Friday, November 18, 2005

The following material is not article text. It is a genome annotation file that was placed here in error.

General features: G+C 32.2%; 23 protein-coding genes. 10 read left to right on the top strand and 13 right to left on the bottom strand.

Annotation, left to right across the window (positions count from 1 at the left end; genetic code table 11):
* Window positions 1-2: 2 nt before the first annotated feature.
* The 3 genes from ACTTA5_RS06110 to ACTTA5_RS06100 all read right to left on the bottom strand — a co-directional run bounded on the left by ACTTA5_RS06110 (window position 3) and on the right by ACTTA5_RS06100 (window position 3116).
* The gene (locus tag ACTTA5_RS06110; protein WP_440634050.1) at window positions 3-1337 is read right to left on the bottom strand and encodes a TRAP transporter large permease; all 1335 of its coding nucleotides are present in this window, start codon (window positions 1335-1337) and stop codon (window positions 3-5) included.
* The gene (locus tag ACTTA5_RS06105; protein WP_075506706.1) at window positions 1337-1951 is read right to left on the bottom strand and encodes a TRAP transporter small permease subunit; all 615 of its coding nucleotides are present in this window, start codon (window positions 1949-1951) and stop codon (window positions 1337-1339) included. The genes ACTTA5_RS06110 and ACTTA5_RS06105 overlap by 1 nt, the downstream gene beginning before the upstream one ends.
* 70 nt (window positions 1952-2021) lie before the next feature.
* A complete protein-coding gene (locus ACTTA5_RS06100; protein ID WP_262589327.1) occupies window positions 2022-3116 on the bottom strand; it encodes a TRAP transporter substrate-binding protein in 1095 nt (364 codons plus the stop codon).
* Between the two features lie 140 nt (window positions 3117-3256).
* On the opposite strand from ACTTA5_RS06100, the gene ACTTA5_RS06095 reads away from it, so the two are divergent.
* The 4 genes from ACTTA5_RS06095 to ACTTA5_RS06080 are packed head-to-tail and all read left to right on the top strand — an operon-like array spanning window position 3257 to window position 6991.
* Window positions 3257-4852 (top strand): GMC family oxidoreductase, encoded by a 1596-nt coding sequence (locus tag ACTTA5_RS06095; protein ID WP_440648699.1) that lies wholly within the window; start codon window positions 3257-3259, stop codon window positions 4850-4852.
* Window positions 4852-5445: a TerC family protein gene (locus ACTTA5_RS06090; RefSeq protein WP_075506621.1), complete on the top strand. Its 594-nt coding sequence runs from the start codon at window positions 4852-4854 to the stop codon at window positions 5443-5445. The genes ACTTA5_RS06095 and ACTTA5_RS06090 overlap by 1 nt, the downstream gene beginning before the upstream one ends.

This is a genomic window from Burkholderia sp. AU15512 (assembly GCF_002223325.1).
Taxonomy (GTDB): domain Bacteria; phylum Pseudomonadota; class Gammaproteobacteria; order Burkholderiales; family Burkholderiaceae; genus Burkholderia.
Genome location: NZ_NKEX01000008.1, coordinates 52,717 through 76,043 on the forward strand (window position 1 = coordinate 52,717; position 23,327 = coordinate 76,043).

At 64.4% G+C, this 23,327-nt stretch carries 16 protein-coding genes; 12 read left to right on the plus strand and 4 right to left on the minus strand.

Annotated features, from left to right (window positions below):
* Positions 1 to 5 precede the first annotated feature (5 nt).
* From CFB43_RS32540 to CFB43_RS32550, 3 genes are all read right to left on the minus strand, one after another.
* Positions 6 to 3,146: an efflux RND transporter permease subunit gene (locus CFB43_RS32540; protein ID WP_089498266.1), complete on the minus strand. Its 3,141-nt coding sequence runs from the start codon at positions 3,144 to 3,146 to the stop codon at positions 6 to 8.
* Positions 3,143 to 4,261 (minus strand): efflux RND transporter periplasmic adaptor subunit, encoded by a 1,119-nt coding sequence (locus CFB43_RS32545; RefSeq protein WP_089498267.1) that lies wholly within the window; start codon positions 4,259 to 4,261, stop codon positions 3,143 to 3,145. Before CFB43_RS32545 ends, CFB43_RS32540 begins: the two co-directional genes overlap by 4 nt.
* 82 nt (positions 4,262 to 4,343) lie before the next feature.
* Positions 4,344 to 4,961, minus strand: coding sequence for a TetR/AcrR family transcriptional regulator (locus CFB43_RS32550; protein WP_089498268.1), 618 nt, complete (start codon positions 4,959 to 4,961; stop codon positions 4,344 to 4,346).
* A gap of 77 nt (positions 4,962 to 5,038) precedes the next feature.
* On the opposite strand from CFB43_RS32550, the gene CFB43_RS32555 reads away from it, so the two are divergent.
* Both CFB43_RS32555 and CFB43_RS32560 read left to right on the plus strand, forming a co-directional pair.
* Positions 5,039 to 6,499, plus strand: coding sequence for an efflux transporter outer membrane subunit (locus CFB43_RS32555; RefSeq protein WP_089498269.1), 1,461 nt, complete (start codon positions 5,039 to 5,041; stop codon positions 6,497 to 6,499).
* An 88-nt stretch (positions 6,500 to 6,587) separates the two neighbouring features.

INDIA WITH PEN AND SWORD, the "selected journalism" of F.G. Woolnough, edited by his grandson, Keith Woolnough, (inquiries to is an exceptionally idiosyncratic and interesting privately published book deserving of a wider audience. The text covers the years 1928-1931, when F.G. Woolnaugh was stationed in India with the British military forces of occupation, and reprints some of the articles previously published in English language newspapers in India dealing with "historical, military and humorous themes" as the editor puts it. From a literary standpoint, the author's fictional vignettes, inspired from an earlier tour of duty, 1919 to 1923 "to Quetta on the Afghan-Baluchi border" are quite original, presenting the character, undoubtedly drawn from life, of one Saman Khan, an "egg and poultry merchant" of Quetta. The editor, Keith Woolnough, born in Libya, became an English student of Islam, teaching himself to read and write Arabic. Somewhat disabled now, he still occasionally shows up, sometimes uninvited, at academic conferences dealing with pre-Islamic poetry, often scaring the pants off staid professors with his deeper knowledge of the field.